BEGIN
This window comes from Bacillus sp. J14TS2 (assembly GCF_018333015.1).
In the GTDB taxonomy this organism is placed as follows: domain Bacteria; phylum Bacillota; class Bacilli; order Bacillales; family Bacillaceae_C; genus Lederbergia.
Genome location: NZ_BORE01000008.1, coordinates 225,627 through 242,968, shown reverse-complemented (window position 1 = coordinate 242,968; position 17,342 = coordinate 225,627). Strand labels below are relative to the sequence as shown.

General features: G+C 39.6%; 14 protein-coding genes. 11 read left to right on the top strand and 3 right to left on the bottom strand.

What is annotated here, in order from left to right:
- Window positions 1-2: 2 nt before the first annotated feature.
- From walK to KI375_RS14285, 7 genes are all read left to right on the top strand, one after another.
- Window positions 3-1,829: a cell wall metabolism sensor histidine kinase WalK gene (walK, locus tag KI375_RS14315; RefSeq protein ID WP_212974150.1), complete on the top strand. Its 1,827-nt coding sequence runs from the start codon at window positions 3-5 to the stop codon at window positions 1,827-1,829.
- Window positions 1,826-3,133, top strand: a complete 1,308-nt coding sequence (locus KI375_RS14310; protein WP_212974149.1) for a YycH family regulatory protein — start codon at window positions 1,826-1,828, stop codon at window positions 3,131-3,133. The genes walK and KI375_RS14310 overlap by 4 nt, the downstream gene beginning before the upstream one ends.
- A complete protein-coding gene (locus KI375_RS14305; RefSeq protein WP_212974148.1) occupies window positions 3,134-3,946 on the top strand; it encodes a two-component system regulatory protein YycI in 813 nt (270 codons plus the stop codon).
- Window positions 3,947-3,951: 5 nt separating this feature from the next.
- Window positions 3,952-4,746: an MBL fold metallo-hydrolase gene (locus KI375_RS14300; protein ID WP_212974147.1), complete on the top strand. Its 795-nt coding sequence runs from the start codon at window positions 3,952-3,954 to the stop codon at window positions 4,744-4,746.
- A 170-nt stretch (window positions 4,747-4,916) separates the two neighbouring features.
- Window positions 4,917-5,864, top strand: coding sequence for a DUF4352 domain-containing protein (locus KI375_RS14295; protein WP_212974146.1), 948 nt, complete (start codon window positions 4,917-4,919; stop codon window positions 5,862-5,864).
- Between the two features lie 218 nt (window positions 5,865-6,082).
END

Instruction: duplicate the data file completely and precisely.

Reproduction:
This window comes from Bacillus sp. J14TS2 (assembly GCF_018333015.1).
In the GTDB taxonomy this organism is placed as follows: domain Bacteria; phylum Bacillota; class Bacilli; order Bacillales; family Bacillaceae_C; genus Lederbergia.
Genome location: NZ_BORE01000008.1, coordinates 225,627 through 242,968, shown reverse-complemented (window position 1 = coordinate 242,968; position 17,342 = coordinate 225,627). Strand labels below are relative to the sequence as shown.

General features: G+C 39.6%; 14 protein-coding genes. 11 read left to right on the top strand and 3 right to left on the bottom strand.

What is annotated here, in order from left to right:
- Window positions 1-2: 2 nt before the first annotated feature.
- From walK to KI375_RS14285, 7 genes are all read left to right on the top strand, one after another.
- Window positions 3-1,829: a cell wall metabolism sensor histidine kinase WalK gene (walK, locus tag KI375_RS14315; RefSeq protein ID WP_212974150.1), complete on the top strand. Its 1,827-nt coding sequence runs from the start codon at window positions 3-5 to the stop codon at window positions 1,827-1,829.
- Window positions 1,826-3,133, top strand: a complete 1,308-nt coding sequence (locus KI375_RS14310; protein WP_212974149.1) for a YycH family regulatory protein — start codon at window positions 1,826-1,828, stop codon at window positions 3,131-3,133. The genes walK and KI375_RS14310 overlap by 4 nt, the downstream gene beginning before the upstream one ends.
- A complete protein-coding gene (locus KI375_RS14305; RefSeq protein WP_212974148.1) occupies window positions 3,134-3,946 on the top strand; it encodes a two-component system regulatory protein YycI in 813 nt (270 codons plus the stop codon).
- Window positions 3,947-3,951: 5 nt separating this feature from the next.
- Window positions 3,952-4,746: an MBL fold metallo-hydrolase gene (locus KI375_RS14300; protein ID WP_212974147.1), complete on the top strand. Its 795-nt coding sequence runs from the start codon at window positions 3,952-3,954 to the stop codon at window positions 4,744-4,746.
- A 170-nt stretch (window positions 4,747-4,916) separates the two neighbouring features.
- Window positions 4,917-5,864, top strand: coding sequence for a DUF4352 domain-containing protein (locus KI375_RS14295; protein WP_212974146.1), 948 nt, complete (start codon window positions 4,917-4,919; stop codon window positions 5,862-5,864).
- Between the two features lie 218 nt (window positions 5,865-6,082).